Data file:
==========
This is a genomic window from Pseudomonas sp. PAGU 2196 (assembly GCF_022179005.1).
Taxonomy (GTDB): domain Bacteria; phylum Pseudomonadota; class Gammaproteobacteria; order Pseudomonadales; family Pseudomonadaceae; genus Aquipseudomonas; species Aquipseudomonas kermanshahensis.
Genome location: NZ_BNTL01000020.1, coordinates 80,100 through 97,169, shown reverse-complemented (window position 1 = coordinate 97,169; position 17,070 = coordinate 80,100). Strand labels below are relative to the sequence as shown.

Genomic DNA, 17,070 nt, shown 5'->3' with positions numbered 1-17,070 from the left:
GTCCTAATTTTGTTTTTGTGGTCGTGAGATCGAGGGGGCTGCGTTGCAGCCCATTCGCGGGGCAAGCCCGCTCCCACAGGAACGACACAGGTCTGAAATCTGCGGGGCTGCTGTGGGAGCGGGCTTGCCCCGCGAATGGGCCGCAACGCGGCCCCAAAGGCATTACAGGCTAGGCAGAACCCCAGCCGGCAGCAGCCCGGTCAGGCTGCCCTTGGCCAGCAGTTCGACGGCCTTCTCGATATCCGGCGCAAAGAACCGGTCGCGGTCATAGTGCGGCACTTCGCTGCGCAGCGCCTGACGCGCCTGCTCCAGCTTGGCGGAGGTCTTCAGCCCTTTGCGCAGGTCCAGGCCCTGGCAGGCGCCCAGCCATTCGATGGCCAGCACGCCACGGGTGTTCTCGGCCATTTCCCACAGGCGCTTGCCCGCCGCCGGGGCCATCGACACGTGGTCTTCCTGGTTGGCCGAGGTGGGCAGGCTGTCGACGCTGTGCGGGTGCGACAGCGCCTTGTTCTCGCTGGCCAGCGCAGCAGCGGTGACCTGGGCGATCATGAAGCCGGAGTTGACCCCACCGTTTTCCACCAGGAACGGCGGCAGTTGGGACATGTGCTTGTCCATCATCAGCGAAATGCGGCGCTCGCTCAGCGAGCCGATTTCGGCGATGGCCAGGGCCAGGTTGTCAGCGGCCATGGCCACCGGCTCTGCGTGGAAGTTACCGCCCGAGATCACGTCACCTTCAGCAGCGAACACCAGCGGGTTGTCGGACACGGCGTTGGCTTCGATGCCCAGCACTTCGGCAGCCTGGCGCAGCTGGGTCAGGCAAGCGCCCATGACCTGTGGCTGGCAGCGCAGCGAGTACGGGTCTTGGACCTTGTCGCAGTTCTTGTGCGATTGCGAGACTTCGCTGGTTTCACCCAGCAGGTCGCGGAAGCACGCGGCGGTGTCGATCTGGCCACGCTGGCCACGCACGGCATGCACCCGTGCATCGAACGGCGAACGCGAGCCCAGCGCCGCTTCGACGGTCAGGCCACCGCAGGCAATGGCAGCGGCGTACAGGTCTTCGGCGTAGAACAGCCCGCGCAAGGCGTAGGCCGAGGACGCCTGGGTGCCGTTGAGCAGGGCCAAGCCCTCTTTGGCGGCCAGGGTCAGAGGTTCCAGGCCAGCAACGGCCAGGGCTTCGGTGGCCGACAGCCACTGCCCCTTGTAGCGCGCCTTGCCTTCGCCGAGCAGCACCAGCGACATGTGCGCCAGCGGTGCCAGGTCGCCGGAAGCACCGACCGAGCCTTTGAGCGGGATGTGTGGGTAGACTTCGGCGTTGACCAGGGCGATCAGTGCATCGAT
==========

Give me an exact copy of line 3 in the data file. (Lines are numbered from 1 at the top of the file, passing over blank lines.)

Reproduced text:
Genome location: NZ_BNTL01000020.1, coordinates 80,100 through 97,169, shown reverse-complemented (window position 1 = coordinate 97,169; position 17,070 = coordinate 80,100). Strand labels below are relative to the sequence as shown.